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News Releases from Region 02

EPA Finalizes Plan to Remove Contamination at Superfund site in Gibbsboro, N.J.

10/03/2017
Contact Information: 
David Kluesner (kluesner.dave@epa.gov)
212-637-3653

(New York, N.Y.) The U.S. Environmental Protection Agency has finalized its plan to remove lead and arsenic contaminated soil and sediment at the United States Avenue Burn Superfund site in Gibbsboro, N.J. The site is near a former paint manufacturing plant and was used as a paint waste dump. Lead and arsenic are toxic and can potentially damage people’s health.

“EPA is moving forward to protect this community by removing sources of lead and arsenic contamination that pose a threat in the long term,” said Catherine McCabe, Acting EPA Regional Administrator. “There is no higher priority for EPA than protecting the health of people who live and work in impacted communities.”

Reports indicate that paint wastes and solvents were dumped or poured onto the ground at the United States Avenue site and they were often burned. These activities contaminated soil, sediment, groundwater and surface water with hazardous chemicals. Work has already been conducted to address the immediate risks posed by the site, including some excavation and disposal of contaminated soil from a portion of the site and the installation of fencing. The restricted and fenced portion of the United States Avenue Burn site is 13 acres in size. The site also includes portions of White Sand Branch, Honey Run Brook, and the railroad track area near Bridgewood Lake.

For this phase of cleanup, contaminated soil will be removed and properly disposed of at approved facilities that are licensed to handle the waste. In total, approximately 60,000 cubic yards of contaminated soil will be removed.  The excavated areas will be backfilled with clean soil, replanted with vegetation, if appropriate, and restored. Contaminated soil beneath United States Avenue Road will remain undisturbed.  The asphalt paving and roadbed will act as a cap, preventing exposure. The EPA will oversee the work.

The record of decision also requires excavation of contaminated sediment from White Sand Branch and Honey Run Brook, and a system to temporarily divert the stream will be constructed to access the sediment. In total, approximately 825 cubic yards of contaminated sediment will be removed. Water will be removed from the sediment and treated water will be discharged to White Sand Branch and Honey Run Brook. The EPA will monitor surface water to ensure that New Jersey water quality standards are met in White Sand Branch and Honey Run Brook. Processed sediment will be taken to a facility licensed to receive the waste. The streams will be restored after the excavation.

The EPA will coordinate with all impacted property owners and area residents to ensure that the work is done with minimal disruption. The EPA will monitor the air near work areas throughout the process to ensure the safety of workers and the surrounding community.

The EPA is requiring that deed notices be placed on properties to govern how the land may be managed in the future in order to limit people’s exposure to contaminated soil. The EPA will conduct a review every five years to ensure the effectiveness of the cleanup.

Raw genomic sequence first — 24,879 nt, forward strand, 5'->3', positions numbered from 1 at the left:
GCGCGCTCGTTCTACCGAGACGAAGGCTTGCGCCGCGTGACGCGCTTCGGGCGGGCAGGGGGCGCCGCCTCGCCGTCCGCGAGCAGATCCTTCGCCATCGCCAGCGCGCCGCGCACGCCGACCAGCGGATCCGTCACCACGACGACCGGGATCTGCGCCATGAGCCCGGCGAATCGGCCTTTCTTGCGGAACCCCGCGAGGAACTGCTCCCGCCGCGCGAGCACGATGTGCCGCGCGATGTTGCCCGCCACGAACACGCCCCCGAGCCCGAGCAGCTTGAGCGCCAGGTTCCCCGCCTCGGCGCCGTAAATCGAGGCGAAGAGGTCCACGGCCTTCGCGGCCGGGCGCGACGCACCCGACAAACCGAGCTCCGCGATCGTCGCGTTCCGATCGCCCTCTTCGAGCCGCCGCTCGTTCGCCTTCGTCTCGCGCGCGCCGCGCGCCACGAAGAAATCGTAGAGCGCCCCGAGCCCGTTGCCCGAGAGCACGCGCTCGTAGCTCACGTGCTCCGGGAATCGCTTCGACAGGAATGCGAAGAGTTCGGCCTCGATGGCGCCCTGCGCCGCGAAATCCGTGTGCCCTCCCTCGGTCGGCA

The EPA held a public meeting in Gibbsboro on August 10, 2017 to explain its cleanup. The EPA accepted public comments for 60 days and considered public input before finalizing the plan.

To read the EPA’s final decision, outlined in a record of decision, please visit:

www.epa.gov/superfund/us-avenue-burn

The Superfund program operates on the principle that polluters should pay for the cleanups, rather than passing the costs to taxpayers. The EPA searches for parties legally responsible for the contamination at sites that are placed on the Superfund list and it seeks to hold those parties accountable for the costs of investigations and cleanups. It is anticipated that the cleanup of at the United States Avenue Burn Superfund site will be conducted and paid for by the parties legally responsible for the site with oversight by the EPA. The EPA estimates the cost of this cleanup will be about $19 million.

The Superfund program is a cornerstone of the work that the EPA performs for citizens and communities across the country. On July 25, 2017 Administrator Pruitt accepted recommendations from the task force established on May 22, 2017 to revitalize the Superfund program.  “My goal as Administrator is to restore the Superfund program to its rightful place at the center of the agency’s core mission.”

The task force’s recommendations focused on five overarching goals: expediting cleanup and remediation, reinvigorating cleanup and reuse efforts by potentially responsible parties, encouraging private investment to facilitate cleanup and reuse, promoting redevelopment and community revitalization and engaging with partners and stakeholders. Work to prioritize and reinvigorate the program by the task force has been initiated and will be ongoing into the future. The Superfund Task Force Recommendations can be viewed at https://www.epa.gov/superfund/superfund-task-force-recommendations.

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